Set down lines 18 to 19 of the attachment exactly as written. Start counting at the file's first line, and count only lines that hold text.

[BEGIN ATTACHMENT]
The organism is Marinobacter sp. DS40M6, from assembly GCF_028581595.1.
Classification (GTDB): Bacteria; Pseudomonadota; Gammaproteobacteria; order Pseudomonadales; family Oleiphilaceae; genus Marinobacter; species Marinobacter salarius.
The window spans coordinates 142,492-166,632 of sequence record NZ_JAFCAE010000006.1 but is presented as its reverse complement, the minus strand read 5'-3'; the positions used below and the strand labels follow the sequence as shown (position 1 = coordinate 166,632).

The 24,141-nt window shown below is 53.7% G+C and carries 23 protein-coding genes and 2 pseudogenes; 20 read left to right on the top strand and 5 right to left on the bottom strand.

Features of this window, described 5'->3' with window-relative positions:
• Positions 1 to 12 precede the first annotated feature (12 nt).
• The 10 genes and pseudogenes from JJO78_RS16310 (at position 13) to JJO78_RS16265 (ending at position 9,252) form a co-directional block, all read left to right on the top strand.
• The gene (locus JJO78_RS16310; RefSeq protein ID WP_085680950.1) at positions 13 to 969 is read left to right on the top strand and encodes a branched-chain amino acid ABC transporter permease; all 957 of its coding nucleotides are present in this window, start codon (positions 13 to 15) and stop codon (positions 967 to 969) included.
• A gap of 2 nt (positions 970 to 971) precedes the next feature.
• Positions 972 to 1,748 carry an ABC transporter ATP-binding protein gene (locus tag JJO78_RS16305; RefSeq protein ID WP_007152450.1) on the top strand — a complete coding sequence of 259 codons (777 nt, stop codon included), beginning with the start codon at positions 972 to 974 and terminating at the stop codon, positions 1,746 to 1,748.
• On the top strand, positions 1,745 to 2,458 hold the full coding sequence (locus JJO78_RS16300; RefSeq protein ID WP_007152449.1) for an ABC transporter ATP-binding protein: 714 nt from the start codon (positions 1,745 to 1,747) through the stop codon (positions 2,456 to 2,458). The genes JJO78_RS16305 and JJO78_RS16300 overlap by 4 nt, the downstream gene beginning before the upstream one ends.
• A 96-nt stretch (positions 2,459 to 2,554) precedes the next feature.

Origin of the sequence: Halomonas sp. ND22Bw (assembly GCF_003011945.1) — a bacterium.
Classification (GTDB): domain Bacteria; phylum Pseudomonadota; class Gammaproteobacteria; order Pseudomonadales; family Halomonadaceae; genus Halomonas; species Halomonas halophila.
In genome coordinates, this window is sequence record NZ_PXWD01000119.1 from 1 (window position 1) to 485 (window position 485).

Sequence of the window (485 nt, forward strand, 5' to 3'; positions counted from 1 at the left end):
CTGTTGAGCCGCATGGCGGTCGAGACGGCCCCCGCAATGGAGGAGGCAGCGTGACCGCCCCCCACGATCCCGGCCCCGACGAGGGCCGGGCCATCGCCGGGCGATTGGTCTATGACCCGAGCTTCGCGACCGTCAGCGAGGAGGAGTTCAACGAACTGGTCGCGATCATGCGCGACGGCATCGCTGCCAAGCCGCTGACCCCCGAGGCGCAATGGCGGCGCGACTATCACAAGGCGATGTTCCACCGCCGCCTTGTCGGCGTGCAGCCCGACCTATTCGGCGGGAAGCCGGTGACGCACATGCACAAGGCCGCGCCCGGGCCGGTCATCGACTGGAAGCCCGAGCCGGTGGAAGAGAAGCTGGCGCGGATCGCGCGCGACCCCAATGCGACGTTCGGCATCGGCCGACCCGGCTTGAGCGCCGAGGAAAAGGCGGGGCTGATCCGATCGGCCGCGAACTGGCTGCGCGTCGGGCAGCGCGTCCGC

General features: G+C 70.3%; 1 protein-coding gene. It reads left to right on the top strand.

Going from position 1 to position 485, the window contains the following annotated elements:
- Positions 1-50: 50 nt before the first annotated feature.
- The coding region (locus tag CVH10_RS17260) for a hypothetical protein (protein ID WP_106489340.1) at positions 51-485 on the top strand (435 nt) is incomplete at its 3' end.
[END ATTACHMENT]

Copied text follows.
General features: G+C 70.3%; 1 protein-coding gene. It reads left to right on the top strand.

Going from position 1 to position 485, the window contains the following annotated elements: